The story of KAMUT®
Brand khorasan wheat began in 1949, when Earl Dedman, a US Airman stationed in Portugal, received some unusual looking grain from a friend who claimed to have taken it from a tomb in Egypt. More likely, the friend had purchased it from a street vendor in Cairo, Egypt with the story that it had come from an ancient Egyptian tomb. Earl sent thirty-six kernels of the wheat to his father, R. E. Dedman, a farmer near Fort Benton, Montana. Within six years, the elder Dedman had grown the small number of seeds into 1,500 bushels, calling it “King Tut’s Wheat.”
The grain called King Tut’s Wheat became a local novelty. In June of 1964, the local newspaper in Great Falls, Montana carried a story
with a photograph showing farmer Clinton Stranahan planting the giant wheat. He passed out samples of the wheat at the nearby county fair where Bob Quinn, 16 at the time, first saw it. After a few years the novelty wore off and the grain disappeared.
In 1977, just after finishing his Ph.D. in Plant Biochemistry at the University of California at Davis, Bob was eating a package of Corn Nuts®
snacks. In bold letters across the back of the package it was written that Corn Nuts®
was made from a giant corn. Remembering the giant King Tut’s Wheat, Bob decided to contact the Corn Nuts®
Company to see if they would be interested in making a giant wheat snack. The company expressed interest and Bob’s father Mack located a jar of the wheat. Initial trials were successful. However, after learning of the limited supply, the Corn Nuts®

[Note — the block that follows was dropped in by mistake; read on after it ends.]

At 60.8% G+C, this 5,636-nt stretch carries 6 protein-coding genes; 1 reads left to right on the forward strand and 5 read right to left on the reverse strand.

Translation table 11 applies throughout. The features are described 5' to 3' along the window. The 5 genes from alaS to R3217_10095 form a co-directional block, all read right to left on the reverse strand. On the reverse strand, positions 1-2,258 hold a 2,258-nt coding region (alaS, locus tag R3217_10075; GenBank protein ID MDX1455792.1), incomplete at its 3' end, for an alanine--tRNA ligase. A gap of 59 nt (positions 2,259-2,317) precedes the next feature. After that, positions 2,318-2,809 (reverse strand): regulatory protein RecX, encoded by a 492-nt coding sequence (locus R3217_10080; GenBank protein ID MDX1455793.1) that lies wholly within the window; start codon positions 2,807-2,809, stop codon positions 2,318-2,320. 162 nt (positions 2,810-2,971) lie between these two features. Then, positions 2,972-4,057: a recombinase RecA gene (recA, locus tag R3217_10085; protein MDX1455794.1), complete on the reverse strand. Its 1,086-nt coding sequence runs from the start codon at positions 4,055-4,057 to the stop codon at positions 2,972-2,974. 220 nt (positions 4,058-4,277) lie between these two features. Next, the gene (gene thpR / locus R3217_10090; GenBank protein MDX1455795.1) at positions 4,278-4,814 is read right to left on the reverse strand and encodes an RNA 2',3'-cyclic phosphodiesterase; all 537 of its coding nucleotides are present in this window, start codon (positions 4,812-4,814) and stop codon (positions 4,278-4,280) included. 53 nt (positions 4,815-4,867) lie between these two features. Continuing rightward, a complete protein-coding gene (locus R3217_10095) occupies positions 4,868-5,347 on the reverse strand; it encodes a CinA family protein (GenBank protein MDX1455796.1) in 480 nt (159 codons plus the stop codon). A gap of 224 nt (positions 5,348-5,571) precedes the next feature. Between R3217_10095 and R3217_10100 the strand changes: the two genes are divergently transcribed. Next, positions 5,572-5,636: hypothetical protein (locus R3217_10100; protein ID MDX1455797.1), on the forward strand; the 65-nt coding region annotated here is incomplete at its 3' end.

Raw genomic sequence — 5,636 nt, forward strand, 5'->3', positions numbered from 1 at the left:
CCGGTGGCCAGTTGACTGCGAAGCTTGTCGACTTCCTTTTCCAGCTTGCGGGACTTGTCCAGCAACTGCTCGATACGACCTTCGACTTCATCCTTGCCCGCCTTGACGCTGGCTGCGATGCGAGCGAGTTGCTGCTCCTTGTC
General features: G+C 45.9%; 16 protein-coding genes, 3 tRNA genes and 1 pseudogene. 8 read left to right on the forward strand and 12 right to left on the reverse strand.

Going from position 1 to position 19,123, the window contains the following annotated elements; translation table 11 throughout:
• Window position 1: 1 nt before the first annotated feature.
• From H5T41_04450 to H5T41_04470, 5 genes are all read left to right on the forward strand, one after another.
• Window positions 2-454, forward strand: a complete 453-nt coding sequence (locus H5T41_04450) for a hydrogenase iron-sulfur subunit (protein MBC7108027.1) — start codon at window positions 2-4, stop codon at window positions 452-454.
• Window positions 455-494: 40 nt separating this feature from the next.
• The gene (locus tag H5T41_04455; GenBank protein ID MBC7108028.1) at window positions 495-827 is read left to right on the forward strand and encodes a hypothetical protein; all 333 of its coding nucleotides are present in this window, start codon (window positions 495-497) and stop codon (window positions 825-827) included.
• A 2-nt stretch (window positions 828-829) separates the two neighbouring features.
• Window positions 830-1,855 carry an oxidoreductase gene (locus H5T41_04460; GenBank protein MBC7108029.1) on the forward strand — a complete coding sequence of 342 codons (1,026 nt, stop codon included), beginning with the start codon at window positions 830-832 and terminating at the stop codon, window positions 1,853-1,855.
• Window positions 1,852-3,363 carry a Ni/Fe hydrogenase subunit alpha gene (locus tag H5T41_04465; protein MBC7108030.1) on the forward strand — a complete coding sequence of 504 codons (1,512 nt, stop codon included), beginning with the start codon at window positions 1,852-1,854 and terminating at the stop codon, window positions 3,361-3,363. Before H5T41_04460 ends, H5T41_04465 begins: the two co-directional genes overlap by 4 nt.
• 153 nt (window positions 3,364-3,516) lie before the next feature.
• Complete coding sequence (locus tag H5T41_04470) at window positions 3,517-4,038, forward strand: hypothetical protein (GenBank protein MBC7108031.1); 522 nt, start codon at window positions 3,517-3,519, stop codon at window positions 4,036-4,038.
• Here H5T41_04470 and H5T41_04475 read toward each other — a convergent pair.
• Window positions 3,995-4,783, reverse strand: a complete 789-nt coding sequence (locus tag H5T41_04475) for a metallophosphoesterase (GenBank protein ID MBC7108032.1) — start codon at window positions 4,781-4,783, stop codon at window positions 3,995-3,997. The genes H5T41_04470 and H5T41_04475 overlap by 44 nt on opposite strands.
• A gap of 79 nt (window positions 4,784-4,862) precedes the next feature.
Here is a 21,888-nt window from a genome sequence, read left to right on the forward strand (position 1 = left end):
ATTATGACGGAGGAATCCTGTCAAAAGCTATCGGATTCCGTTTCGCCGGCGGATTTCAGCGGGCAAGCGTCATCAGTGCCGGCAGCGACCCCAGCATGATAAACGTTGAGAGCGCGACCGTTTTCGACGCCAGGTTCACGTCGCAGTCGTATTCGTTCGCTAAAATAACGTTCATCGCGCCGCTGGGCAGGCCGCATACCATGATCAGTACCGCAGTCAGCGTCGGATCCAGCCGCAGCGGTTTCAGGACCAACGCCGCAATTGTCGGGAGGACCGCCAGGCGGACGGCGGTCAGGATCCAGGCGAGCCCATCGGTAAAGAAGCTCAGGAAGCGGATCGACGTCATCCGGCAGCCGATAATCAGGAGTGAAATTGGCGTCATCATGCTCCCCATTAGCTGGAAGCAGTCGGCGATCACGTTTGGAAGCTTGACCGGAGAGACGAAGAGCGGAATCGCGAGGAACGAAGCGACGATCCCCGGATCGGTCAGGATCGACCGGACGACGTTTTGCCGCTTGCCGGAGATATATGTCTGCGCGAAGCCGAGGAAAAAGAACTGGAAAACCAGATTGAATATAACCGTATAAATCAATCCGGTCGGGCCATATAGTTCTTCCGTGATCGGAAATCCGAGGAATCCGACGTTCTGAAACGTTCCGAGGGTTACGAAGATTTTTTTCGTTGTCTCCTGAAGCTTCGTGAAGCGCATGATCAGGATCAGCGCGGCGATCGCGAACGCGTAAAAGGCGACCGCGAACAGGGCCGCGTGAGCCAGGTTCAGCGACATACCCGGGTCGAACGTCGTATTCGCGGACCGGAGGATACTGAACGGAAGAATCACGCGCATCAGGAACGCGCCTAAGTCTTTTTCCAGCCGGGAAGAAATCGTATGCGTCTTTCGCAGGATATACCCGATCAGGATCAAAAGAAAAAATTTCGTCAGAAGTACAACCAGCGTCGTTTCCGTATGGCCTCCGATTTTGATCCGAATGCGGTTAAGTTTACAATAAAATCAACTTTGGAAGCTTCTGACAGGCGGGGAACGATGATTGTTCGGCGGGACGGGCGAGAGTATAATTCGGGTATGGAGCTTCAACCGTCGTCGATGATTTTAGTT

company decided not to continue with the project.
In 1978, Bob returned to the family farm. Despite the loss of interest from the Corn Nuts®
company, the wheat was still grown to increase the supply, starting from a handful of kernels that were carefully selected by Mack and then seeded in his garden. During the same period, Bob also became interested in organic farming and in 1986 planted his first certified organic crop. By 1989, the entire Quinn family farm had become organic.
In 1986 Bob and his father decided to show the grain at Natural Products Expo West in Anaheim, California. This was the first year their company, Montana Flour & Grains, exhibited to promote their organic wheat and flour. Due to interest received, they seeded their entire supply of 60 lbs. of the ancient wheat on one and a half acres and continued to increase this in the following years.
In 1988, the grain was introduced to the health food market in pasta made by Royal Angelus Macaroni Company. In 1989, the first bread produced with the wheat was made by Oasis Breads.
Due to rapidly growing interest and positive results of an initial study with wheat sensitive people, Bob recognized the unique and healthy qualities of the grain and sought to protect them by preserving the variety under a trade name. In 1990, with the assistance of Mack, the “KAMUT” trademark was registered to be used as a guarantee that the original grain would remain unmodified and always grown organically.
In 1991 the first cold cereal was introduced in the US by Arrowhead Mills and the grain was also introduced into Europe.
brand khorasan wheat can be found throughout the world in products including breads, pasta, pizza, cereals, snacks, pastries, crackers, beer, green foods and cereal drinks.